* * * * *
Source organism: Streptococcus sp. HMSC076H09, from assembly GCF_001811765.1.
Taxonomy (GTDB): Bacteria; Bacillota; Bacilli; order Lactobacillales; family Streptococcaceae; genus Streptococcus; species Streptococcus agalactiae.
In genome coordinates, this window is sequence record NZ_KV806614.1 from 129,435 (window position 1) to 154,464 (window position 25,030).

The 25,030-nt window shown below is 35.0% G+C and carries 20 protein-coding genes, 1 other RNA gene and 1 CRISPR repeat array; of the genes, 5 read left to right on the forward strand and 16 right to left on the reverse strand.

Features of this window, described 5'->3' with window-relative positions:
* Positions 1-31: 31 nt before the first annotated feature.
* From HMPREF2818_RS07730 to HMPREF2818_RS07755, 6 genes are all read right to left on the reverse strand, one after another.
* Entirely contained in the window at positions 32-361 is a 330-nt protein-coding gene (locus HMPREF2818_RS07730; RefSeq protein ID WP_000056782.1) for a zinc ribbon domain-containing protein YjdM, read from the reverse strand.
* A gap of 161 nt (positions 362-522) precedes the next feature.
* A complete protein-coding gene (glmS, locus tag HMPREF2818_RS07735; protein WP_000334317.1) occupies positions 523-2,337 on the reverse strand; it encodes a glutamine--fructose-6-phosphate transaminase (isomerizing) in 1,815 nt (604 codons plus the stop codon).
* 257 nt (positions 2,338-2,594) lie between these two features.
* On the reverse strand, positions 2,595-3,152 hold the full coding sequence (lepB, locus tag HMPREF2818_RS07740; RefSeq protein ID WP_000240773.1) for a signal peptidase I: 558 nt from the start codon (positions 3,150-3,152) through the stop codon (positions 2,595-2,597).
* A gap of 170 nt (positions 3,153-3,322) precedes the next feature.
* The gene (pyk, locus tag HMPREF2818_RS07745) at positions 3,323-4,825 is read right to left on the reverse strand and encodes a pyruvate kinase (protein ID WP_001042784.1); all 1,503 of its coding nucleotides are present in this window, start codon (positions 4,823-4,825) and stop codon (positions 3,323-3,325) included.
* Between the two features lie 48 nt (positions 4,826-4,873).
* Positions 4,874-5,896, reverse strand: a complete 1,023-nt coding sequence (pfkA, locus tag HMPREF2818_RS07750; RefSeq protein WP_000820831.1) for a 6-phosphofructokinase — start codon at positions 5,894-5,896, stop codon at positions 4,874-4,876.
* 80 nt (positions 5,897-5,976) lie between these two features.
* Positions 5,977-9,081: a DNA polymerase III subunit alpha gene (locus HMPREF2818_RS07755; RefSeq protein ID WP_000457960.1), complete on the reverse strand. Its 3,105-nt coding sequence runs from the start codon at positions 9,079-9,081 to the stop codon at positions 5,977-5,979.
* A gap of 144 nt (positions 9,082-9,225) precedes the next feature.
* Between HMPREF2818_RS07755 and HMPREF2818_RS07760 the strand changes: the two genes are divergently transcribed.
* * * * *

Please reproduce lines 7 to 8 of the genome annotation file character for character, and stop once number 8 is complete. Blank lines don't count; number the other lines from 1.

* From HMPREF2818_RS07730 to HMPREF2818_RS07755, 6 genes are all read right to left on the reverse strand, one after another.
* Entirely contained in the window at positions 32-361 is a 330-nt protein-coding gene (locus HMPREF2818_RS07730; RefSeq protein ID WP_000056782.1) for a zinc ribbon domain-containing protein YjdM, read from the reverse strand.